Classes in entrepeneurship head for rural communities
For the first time next spring rural small business owners and budding entrepreneurs can get advanced training that will help them grow their businesses, and public and private agencies are picking up the lion’s share of the tab.
“These classes have been primarily taught in the Reno and Las Vegas areas and cost $395 each,” said Kathy Carrico, state training director and NxLevel state administrator for the Nevada Small Business Development Center.
NxLevel is an in-depth 13-week program that helps business owners and entrepreneurs develop a business plan, and also provides management, marketing, accounting and legal training.
In addition to Las Vegas and Reno, classes will begin in Fallon on Feb. 21, Mesquite on Feb. 8, and Hawthorne and Lovelock on Feb. 28.
Until now, the classes have been primarily subsidized with $25,000 annual funding from Citibank.
“Helping small business owners and entrepreneurs with training makes it easier for them to get access to capital that can help them grow. It ultimately benefits everyone in the community, banks included,” said Janis Tarter, a Citibank spokesperson.
This year the Center for Entrepreneurship and Technology, an arm of the Nevada Commission for Economic Development, provided an $18,000 grant to expand the program to rural communities. The Pauite Shoshone Tribe provided another $6,000 to enable 20 tribal entrepreneurs to attend the classes.
Until now, such training was out of reach for most rural business owners in terms of distance and money.
“You don’t know what you don’t know in business, and the most successful entrepreneurs in our country will never stop educating themselves,” Carrico said. “Our job is to make sure the small business owners can make well-informed decisions on how to start or grow their business. The success rate that this program offers is huge.”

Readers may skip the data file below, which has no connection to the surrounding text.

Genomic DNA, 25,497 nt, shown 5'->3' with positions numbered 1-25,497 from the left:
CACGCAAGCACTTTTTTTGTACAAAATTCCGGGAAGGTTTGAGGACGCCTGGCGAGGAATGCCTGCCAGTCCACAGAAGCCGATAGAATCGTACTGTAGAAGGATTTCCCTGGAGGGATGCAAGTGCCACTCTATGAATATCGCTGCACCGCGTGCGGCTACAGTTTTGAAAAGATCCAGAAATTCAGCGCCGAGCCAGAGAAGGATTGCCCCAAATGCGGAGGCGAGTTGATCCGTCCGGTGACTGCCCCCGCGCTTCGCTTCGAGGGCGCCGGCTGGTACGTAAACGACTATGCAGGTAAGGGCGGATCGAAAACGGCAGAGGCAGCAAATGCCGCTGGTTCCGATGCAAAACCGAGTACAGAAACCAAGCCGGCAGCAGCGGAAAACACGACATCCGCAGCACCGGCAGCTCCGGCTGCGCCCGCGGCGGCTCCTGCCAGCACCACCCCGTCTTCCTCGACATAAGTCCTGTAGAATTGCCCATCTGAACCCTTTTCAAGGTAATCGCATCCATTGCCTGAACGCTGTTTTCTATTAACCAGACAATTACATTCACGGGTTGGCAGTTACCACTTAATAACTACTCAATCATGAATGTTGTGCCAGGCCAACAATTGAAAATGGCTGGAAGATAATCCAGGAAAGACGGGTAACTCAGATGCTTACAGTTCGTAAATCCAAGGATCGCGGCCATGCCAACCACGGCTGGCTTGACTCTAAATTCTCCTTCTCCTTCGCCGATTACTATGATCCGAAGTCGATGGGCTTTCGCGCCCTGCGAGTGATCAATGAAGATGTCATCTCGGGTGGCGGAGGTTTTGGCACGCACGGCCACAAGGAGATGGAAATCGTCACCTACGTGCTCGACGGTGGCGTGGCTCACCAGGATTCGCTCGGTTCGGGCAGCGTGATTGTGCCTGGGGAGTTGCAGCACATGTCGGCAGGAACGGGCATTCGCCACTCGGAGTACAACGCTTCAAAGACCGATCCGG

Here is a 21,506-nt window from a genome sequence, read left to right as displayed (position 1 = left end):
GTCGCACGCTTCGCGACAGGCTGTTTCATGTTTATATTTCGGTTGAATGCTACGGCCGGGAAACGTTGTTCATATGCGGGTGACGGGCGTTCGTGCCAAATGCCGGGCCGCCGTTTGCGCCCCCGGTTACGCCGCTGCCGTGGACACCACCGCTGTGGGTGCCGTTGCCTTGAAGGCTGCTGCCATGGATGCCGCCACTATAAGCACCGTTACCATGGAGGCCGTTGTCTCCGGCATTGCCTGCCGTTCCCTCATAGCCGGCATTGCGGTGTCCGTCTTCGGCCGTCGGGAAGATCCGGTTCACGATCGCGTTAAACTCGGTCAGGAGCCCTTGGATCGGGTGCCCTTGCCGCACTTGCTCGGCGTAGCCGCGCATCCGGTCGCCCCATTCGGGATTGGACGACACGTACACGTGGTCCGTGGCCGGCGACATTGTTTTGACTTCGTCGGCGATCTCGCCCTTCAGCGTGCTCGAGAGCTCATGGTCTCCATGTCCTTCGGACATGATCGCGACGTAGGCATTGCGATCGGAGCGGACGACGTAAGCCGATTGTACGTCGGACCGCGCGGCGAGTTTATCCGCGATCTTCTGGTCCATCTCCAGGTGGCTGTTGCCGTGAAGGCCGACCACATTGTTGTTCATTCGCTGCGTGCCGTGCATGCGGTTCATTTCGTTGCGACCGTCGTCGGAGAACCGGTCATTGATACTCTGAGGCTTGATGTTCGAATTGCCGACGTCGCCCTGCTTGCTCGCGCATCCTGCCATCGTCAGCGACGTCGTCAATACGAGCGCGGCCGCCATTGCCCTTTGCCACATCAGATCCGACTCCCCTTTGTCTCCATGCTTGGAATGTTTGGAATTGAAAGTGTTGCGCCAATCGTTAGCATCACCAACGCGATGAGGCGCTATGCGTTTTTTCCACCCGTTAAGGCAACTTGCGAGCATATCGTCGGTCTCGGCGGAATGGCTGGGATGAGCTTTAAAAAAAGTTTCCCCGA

A national study shows that the success rate of business owners nearly triples in the five years after they complete the NxLevel program, Carrico says.
McCauley (she doesn’t use her first name), one of the owners of Salon Muse at Mayberry Landing in Reno, couldn’t agree more.
“I wished we had taken it before we negotiated on our lease. There were little things we didn’t notice until it was too late. But our landlord has been a good guy to us,” she said.
McCauley and her business partner, Ashley Marks, had years of experience in salons, but still McCauley says she learned a lot of valuable information in the class.
“Just going back and making a plan on what you’re going to do every month, that helps a lot, ” she said. “At the end of the class you could tell if your business was going to be successful.”
Carrico said the class helps entrepreneurs focus and come up with a plan that will work.
“Small business owners in the rural communities are one of the most underserved in the country. Our mission is to strengthen the economy through small businesses. We can no longer ignore rural Nevada simply due to remote locations,” said Carrico, who made it her New Year’s resolution to provide greater outreach to those communities.
Longtime journalist Steve Ranson, editor emeritus of the Lahontan Valley News — a sister publication of the NNBW — has published the 280-page book “Legacies of the Silver State: Nevada Goes to War.”